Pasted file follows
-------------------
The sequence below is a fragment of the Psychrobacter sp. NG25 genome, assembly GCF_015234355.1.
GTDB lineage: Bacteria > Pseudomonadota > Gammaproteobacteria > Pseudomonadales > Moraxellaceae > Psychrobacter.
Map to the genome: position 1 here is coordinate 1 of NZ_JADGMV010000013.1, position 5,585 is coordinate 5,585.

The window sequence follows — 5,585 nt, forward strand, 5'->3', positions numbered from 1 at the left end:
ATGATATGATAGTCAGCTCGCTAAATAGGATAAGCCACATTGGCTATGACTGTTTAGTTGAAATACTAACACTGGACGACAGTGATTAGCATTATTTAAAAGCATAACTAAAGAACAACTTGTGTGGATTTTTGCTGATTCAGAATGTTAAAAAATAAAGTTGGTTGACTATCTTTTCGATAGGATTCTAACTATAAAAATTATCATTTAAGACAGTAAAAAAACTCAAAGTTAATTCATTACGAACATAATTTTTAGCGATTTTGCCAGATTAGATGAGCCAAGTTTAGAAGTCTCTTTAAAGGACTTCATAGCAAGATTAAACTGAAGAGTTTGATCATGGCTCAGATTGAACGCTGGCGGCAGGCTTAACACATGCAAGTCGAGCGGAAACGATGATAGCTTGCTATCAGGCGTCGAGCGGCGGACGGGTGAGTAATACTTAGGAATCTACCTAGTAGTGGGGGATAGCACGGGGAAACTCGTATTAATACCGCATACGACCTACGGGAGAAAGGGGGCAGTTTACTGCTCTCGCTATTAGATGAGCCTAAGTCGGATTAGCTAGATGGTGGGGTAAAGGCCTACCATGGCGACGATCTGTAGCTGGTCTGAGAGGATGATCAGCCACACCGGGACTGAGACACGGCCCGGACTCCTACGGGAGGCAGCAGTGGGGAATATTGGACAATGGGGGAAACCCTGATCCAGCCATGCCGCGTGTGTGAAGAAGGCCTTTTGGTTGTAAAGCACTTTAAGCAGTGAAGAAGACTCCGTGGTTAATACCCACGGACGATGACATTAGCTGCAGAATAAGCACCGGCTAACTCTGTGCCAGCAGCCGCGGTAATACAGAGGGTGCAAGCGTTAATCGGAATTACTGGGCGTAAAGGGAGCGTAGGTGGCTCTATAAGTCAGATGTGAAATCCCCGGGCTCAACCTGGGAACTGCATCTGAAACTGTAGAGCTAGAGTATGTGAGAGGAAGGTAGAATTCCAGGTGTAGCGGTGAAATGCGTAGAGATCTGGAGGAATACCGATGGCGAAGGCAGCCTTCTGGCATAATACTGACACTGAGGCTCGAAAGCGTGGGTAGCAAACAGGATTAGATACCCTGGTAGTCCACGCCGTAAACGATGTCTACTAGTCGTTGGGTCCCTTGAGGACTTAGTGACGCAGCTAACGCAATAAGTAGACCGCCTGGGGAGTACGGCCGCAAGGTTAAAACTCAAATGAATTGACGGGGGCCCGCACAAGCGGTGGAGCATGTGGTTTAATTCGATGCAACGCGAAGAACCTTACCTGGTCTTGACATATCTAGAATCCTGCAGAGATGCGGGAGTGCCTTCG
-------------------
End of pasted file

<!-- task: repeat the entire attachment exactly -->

The sequence below is a fragment of the Psychrobacter sp. NG25 genome, assembly GCF_015234355.1.
GTDB lineage: Bacteria > Pseudomonadota > Gammaproteobacteria > Pseudomonadales > Moraxellaceae > Psychrobacter.
Map to the genome: position 1 here is coordinate 1 of NZ_JADGMV010000013.1, position 5,585 is coordinate 5,585.

The window sequence follows — 5,585 nt, forward strand, 5'->3', positions numbered from 1 at the left end:
ATGATATGATAGTCAGCTCGCTAAATAGGATAAGCCACATTGGCTATGACTGTTTAGTTGAAATACTAACACTGGACGACAGTGATTAGCATTATTTAAAAGCATAACTAAAGAACAACTTGTGTGGATTTTTGCTGATTCAGAATGTTAAAAAATAAAGTTGGTTGACTATCTTTTCGATAGGATTCTAACTATAAAAATTATCATTTAAGACAGTAAAAAAACTCAAAGTTAATTCATTACGAACATAATTTTTAGCGATTTTGCCAGATTAGATGAGCCAAGTTTAGAAGTCTCTTTAAAGGACTTCATAGCAAGATTAAACTGAAGAGTTTGATCATGGCTCAGATTGAACGCTGGCGGCAGGCTTAACACATGCAAGTCGAGCGGAAACGATGATAGCTTGCTATCAGGCGTCGAGCGGCGGACGGGTGAGTAATACTTAGGAATCTACCTAGTAGTGGGGGATAGCACGGGGAAACTCGTATTAATACCGCATACGACCTACGGGAGAAAGGGGGCAGTTTACTGCTCTCGCTATTAGATGAGCCTAAGTCGGATTAGCTAGATGGTGGGGTAAAGGCCTACCATGGCGACGATCTGTAGCTGGTCTGAGAGGATGATCAGCCACACCGGGACTGAGACACGGCCCGGACTCCTACGGGAGGCAGCAGTGGGGAATATTGGACAATGGGGGAAACCCTGATCCAGCCATGCCGCGTGTGTGAAGAAGGCCTTTTGGTTGTAAAGCACTTTAAGCAGTGAAGAAGACTCCGTGGTTAATACCCACGGACGATGACATTAGCTGCAGAATAAGCACCGGCTAACTCTGTGCCAGCAGCCGCGGTAATACAGAGGGTGCAAGCGTTAATCGGAATTACTGGGCGTAAAGGGAGCGTAGGTGGCTCTATAAGTCAGATGTGAAATCCCCGGGCTCAACCTGGGAACTGCATCTGAAACTGTAGAGCTAGAGTATGTGAGAGGAAGGTAGAATTCCAGGTGTAGCGGTGAAATGCGTAGAGATCTGGAGGAATACCGATGGCGAAGGCAGCCTTCTGGCATAATACTGACACTGAGGCTCGAAAGCGTGGGTAGCAAACAGGATTAGATACCCTGGTAGTCCACGCCGTAAACGATGTCTACTAGTCGTTGGGTCCCTTGAGGACTTAGTGACGCAGCTAACGCAATAAGTAGACCGCCTGGGGAGTACGGCCGCAAGGTTAAAACTCAAATGAATTGACGGGGGCCCGCACAAGCGGTGGAGCATGTGGTTTAATTCGATGCAACGCGAAGAACCTTACCTGGTCTTGACATATCTAGAATCCTGCAGAGATGCGGGAGTGCCTTCG